Christian Americans have transferred the same consumer habits from brick and mortar to the multimedia space. Listening closely to 20th century figures, there are warning signs of destruction related to overconsumption. In an unpopular speech by President Jimmy Carter titled “Crisis of Confidence” Carter attempts to persuade Americans to understand the underlying issues with the economy supporting both Paul and John in the New Testament. He explains, “in a nation that was proud of hard work, strong families, close-knit communities, and our faith in God, too many of us now tend to worship self-indulgence and consumption. Human identity is no longer defined by what one does, but by what one owns. But we’ve discovered that owning things and consuming things does not satisfy our longing for meaning. We’ve learned that piling up material goods cannot fill the emptiness of lives which have no confidence or purpose.” Now in the 21st century, while an effort is made for dwellings to become clearer and cleaner in order to add value, the digital space simultaneously becomes more cluttered with nonsense, crowding the minds of the most vulnerable and creating an economy funded by our attention.


D’Avelia, Matt“Minimalism: A Documentary about the Important Things”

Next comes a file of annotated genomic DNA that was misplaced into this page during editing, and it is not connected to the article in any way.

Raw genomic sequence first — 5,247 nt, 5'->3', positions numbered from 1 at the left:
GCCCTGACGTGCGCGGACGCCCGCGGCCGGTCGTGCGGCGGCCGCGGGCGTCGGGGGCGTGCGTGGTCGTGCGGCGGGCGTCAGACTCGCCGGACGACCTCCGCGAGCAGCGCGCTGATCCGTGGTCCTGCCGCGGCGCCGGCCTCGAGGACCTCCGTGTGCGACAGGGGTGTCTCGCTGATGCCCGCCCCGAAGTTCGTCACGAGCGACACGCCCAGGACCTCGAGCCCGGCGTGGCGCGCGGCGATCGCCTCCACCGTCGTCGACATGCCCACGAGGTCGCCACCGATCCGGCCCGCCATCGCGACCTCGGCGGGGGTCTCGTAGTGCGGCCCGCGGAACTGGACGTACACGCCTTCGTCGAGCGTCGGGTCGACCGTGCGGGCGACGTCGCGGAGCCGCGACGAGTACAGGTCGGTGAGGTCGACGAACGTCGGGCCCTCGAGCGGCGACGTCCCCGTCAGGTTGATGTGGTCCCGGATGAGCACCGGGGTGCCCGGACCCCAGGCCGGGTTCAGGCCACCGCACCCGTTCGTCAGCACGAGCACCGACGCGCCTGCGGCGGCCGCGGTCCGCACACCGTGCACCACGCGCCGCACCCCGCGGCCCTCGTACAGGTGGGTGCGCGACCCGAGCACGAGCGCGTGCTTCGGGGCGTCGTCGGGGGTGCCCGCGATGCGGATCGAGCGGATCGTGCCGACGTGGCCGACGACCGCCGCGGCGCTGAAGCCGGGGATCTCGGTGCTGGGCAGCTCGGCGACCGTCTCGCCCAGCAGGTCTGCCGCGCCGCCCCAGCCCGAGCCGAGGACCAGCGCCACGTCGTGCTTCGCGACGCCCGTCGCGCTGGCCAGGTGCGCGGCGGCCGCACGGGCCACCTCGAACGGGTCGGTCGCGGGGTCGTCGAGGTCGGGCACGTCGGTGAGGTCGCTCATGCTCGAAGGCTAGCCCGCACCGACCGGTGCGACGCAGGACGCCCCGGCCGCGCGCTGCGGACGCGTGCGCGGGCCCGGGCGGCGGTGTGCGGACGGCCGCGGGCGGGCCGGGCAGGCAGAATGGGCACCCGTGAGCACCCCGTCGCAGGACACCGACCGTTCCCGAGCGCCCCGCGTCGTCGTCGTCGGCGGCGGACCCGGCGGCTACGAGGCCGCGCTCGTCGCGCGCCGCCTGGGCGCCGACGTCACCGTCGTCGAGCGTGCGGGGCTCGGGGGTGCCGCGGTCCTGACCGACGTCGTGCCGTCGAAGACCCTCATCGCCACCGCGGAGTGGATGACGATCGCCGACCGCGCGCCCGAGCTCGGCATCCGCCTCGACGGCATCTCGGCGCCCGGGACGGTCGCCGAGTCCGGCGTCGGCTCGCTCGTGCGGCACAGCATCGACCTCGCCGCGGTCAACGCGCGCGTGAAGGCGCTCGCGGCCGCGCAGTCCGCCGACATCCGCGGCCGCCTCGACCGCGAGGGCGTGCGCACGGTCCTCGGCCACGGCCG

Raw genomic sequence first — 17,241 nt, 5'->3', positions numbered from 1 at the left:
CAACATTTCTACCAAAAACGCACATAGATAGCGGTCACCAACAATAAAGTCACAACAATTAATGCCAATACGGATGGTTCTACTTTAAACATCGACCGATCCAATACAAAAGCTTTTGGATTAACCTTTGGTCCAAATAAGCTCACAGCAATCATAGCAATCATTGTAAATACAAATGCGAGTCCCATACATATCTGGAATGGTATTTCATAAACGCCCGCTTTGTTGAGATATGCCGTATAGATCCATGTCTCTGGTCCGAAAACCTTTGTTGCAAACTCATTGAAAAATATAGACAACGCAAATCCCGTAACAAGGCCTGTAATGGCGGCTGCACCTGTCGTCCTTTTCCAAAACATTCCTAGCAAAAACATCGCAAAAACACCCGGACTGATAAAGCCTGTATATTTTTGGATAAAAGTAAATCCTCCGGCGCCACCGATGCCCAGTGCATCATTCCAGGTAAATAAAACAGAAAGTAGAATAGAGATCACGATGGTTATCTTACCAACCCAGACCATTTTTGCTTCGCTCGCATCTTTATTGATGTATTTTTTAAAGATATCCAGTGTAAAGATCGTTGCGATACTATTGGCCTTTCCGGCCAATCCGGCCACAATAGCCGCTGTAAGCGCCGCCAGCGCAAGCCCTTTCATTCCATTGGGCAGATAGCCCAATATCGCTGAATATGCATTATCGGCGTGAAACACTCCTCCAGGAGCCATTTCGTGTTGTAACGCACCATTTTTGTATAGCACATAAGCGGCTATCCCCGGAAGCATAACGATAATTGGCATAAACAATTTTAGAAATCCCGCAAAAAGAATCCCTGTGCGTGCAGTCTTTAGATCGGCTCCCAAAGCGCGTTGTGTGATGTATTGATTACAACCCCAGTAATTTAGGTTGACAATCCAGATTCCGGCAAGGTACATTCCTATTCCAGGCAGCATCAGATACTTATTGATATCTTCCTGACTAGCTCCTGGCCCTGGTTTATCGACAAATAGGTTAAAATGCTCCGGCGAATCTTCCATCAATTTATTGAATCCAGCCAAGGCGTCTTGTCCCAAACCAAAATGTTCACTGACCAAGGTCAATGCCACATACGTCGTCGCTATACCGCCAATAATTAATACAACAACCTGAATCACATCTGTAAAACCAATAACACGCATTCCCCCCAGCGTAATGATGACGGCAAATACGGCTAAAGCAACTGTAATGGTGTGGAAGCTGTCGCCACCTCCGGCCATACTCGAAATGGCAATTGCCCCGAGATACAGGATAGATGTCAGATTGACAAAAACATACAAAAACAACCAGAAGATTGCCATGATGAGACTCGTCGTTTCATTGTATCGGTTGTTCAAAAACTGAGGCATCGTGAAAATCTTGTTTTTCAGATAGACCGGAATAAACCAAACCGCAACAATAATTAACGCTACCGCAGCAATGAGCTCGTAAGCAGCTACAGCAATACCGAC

Arthur Jones and Daniel Weinberg, The Changing Shape of the Nations Income Distribution (Washington, DC: United States Census Bureau, Current Population Reports, 2000); Will Hutton, “Log Cabin to the White House? Not Anymore,” Guardian, April 28, 2002. Income equality is greater in the US than any other industrialized nation.

Hall Smith, Jyl. In Poverty Blindness: A Case Study of Christians Perceptions of Hunger in Dayton, Ohio, Asbury Seminary graduate, Dr. Jyl Hall Smith conducts a thorough study of the unfortunate perspective of the church both showing and removing compassion for locals in poverty.

Rosling, O., Rosling, H., Rönnlund, A. R. (2018). Factfulness: Ten Reasons We're Wrong About the World--and Why Things Are Better Than You Think. United Kingdom: Flatiron Books. Rosling categorizes developing countries into 4 levels. Most of humanity fall into level 2-3.

Remote Area Medical by Jeff Reichert and Farihah Zaman: A documentary on the annual three-day "pop-up" medical clinic organized by the non-profit Remote Area Medical (RAM) in Bristol, Tennessee's NASCAR speedway. The documentary tells the stories of the individual’s desperation for medical attention as well as the perspective of the doctors and dentists volunteering their expertise for the benefit of those most vulnerable.

Chayka, K. (2020). The Longing for Less: Living with Minimalism. United States: Bloomsbury Publishing.

Jimmy Carter, 39th President of the United States

Corinthians 7:30-31 (MSG), 1 John 2:17 (MSG)

38 views0 comments

Recent Posts

See All


bottom of page